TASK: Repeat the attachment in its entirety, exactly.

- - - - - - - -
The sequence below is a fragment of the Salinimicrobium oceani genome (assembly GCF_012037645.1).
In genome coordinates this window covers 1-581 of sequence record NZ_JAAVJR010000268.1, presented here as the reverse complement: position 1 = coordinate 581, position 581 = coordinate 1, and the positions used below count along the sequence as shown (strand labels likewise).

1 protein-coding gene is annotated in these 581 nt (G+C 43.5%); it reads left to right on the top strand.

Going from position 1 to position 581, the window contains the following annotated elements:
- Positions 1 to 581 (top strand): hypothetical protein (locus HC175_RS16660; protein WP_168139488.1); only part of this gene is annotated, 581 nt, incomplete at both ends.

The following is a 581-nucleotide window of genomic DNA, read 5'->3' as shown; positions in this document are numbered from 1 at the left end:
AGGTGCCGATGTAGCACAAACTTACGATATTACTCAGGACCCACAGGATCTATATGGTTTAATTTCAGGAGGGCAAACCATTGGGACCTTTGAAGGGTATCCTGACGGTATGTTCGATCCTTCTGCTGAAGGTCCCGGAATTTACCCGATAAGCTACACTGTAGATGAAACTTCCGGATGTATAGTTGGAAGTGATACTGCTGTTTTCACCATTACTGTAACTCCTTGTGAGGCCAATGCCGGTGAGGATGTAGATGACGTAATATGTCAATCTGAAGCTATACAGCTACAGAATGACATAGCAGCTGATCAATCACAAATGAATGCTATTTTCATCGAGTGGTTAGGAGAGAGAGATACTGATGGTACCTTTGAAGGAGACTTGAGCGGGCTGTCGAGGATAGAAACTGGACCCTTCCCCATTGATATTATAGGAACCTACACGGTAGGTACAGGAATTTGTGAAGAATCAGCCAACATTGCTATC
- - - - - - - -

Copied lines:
The sequence below is a fragment of the Salinimicrobium oceani genome (assembly GCF_012037645.1).
In genome coordinates this window covers 1-581 of sequence record NZ_JAAVJR010000268.1, presented here as the reverse complement: position 1 = coordinate 581, position 581 = coordinate 1, and the positions used below count along the sequence as shown (strand labels likewise).

1 protein-coding gene is annotated in these 581 nt (G+C 43.5%); it reads left to right on the top strand.

Going from position 1 to position 581, the window contains the following annotated elements:
- Positions 1 to 581 (top strand): hypothetical protein (locus HC175_RS16660; protein WP_168139488.1); only part of this gene is annotated, 581 nt, incomplete at both ends.

The following is a 581-nucleotide window of genomic DNA, read 5'->3' as shown; positions in this document are numbered from 1 at the left end:
AGGTGCCGATGTAGCACAAACTTACGATATTACTCAGGACCCACAGGATCTATATGGTTTAATTTCAGGAGGGCAAACCATTGGGACCTTTGAAGGGTATCCTGACGGTATGTTCGATCCTTCTGCTGAAGGTCCCGGAATTTACCCGATAAGCTACACTGTAGATGAAACTTCCGGATGTATAGTTGGAAGTGATACTGCTGTTTTCACCATTACTGTAACTCCTTGTGAGGCCAATGCCGGTGAGGATGTAGATGACGTAATATGTCAATCTGAAGCTATACAGCTACAGAATGACATAGCAGCTGATCAATCACAAATGAATGCTATTTTCATCGAGTGGTTAGGAGAGAGAGATACTGATGGTACCTTTGAAGGAGACTTGAGCGGGCTGTCGAGGATAGAAACTGGACCCTTCCCCATTGATATTATAGGAACCTACACGGTAGGTACAGGAATTTGTGAAGAATCAGCCAACATTGCTATC